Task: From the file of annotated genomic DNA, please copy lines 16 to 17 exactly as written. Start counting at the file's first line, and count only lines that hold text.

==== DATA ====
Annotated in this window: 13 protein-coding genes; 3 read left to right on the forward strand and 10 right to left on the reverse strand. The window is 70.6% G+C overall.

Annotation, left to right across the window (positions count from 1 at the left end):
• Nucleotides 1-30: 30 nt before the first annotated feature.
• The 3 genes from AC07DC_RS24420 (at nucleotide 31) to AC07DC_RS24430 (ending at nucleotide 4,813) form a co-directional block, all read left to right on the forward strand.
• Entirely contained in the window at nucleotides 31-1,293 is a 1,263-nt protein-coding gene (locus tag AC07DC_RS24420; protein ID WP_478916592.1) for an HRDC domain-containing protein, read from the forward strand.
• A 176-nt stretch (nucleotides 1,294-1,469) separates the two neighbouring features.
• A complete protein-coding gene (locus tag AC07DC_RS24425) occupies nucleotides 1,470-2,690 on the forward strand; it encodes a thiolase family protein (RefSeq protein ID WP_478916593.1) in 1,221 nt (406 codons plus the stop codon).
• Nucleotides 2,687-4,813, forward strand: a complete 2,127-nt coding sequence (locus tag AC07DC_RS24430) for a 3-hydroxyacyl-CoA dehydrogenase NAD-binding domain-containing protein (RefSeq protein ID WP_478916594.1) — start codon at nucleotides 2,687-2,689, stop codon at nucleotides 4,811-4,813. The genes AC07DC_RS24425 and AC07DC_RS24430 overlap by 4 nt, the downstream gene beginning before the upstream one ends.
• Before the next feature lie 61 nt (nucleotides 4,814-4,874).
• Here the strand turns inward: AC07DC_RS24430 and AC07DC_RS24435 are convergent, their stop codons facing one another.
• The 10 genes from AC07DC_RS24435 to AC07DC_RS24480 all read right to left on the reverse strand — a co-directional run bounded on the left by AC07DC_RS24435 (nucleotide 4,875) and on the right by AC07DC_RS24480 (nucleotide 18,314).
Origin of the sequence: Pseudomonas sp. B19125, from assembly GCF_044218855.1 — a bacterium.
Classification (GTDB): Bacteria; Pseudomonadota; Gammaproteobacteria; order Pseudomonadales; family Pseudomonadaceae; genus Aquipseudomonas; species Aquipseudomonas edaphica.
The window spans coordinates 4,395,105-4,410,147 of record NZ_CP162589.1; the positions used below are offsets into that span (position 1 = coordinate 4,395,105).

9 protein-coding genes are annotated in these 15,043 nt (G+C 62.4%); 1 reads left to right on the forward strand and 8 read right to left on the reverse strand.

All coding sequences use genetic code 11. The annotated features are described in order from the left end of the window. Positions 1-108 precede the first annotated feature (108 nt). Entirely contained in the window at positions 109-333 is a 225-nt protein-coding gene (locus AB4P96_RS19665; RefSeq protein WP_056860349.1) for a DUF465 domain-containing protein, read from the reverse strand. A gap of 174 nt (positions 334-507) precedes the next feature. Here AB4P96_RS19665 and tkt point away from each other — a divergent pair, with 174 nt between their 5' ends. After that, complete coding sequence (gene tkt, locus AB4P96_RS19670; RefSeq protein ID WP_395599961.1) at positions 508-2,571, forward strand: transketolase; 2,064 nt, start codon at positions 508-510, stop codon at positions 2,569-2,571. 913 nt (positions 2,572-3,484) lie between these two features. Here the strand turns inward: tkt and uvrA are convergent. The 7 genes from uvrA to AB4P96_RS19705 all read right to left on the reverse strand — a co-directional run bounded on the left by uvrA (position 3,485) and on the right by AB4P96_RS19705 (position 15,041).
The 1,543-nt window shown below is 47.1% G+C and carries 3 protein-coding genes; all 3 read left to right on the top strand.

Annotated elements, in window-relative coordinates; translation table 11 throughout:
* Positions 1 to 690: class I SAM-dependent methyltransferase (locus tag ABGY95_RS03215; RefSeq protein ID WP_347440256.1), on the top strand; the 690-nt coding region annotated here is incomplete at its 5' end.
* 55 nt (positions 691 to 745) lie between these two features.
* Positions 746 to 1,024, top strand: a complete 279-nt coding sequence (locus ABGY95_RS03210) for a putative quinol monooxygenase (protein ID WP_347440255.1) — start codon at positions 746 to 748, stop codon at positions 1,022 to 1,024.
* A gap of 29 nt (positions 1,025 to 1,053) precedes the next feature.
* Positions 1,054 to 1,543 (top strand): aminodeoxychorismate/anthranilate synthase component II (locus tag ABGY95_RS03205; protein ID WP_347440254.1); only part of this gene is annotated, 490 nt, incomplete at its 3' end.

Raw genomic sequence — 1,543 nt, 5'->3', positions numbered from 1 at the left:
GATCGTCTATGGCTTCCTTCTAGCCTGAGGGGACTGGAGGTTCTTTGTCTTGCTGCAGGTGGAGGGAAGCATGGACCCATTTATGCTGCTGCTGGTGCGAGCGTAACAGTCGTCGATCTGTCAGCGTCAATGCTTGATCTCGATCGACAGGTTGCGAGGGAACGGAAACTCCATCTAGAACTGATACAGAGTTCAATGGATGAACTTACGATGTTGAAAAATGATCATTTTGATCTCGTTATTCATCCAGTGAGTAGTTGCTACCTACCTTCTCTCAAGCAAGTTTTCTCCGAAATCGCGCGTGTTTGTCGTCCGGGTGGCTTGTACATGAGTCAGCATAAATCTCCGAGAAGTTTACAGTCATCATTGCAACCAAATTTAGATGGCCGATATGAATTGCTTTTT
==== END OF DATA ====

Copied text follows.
All coding sequences use genetic code 11. The annotated features are described in order from the left end of the window. Positions 1-108 precede the first annotated feature (108 nt). Entirely contained in the window at positions 109-333 is a 225-nt protein-coding gene (locus AB4P96_RS19665; RefSeq protein WP_056860349.1) for a DUF465 domain-containing protein, read from the reverse strand. A gap of 174 nt (positions 334-507) precedes the next feature. Here AB4P96_RS19665 and tkt point away from each other — a divergent pair, with 174 nt between their 5' ends. After that, complete coding sequence (gene tkt, locus AB4P96_RS19670; RefSeq protein ID WP_395599961.1) at positions 508-2,571, forward strand: transketolase; 2,064 nt, start codon at positions 508-510, stop codon at positions 2,569-2,571. 913 nt (positions 2,572-3,484) lie between these two features. Here the strand turns inward: tkt and uvrA are convergent. The 7 genes from uvrA to AB4P96_RS19705 all read right to left on the reverse strand — a co-directional run bounded on the left by uvrA (position 3,485) and on the right by AB4P96_RS19705 (position 15,041).
The 1,543-nt window shown below is 47.1% G+C and carries 3 protein-coding genes; all 3 read left to right on the top strand.